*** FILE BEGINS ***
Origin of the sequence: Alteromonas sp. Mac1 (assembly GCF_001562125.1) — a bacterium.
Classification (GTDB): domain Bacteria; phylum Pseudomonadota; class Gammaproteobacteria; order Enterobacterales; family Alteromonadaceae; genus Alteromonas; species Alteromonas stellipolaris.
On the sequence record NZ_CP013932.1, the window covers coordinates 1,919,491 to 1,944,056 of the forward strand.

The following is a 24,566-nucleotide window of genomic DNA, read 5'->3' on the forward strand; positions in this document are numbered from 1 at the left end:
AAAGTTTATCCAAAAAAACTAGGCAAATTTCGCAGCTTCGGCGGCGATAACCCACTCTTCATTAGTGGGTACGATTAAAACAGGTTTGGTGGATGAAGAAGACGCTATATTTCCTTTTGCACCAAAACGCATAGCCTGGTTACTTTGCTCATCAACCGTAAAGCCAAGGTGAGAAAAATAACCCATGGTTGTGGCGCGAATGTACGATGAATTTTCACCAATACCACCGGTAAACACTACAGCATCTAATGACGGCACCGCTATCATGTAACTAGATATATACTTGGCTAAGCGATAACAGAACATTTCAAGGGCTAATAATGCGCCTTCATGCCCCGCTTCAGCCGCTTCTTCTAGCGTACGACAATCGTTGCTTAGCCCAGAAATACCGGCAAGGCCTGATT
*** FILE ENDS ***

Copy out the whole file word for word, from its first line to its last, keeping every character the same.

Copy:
Origin of the sequence: Alteromonas sp. Mac1 (assembly GCF_001562125.1) — a bacterium.
Classification (GTDB): domain Bacteria; phylum Pseudomonadota; class Gammaproteobacteria; order Enterobacterales; family Alteromonadaceae; genus Alteromonas; species Alteromonas stellipolaris.
On the sequence record NZ_CP013932.1, the window covers coordinates 1,919,491 to 1,944,056 of the forward strand.

The following is a 24,566-nucleotide window of genomic DNA, read 5'->3' on the forward strand; positions in this document are numbered from 1 at the left end:
AAAGTTTATCCAAAAAAACTAGGCAAATTTCGCAGCTTCGGCGGCGATAACCCACTCTTCATTAGTGGGTACGATTAAAACAGGTTTGGTGGATGAAGAAGACGCTATATTTCCTTTTGCACCAAAACGCATAGCCTGGTTACTTTGCTCATCAACCGTAAAGCCAAGGTGAGAAAAATAACCCATGGTTGTGGCGCGAATGTACGATGAATTTTCACCAATACCACCGGTAAACACTACAGCATCTAATGACGGCACCGCTATCATGTAACTAGATATATACTTGGCTAAGCGATAACAGAACATTTCAAGGGCTAATAATGCGCCTTCATGCCCCGCTTCAGCCGCTTCTTCTAGCGTACGACAATCGTTGCTTAGCCCAGAAATACCGGCAAGGCCTGATT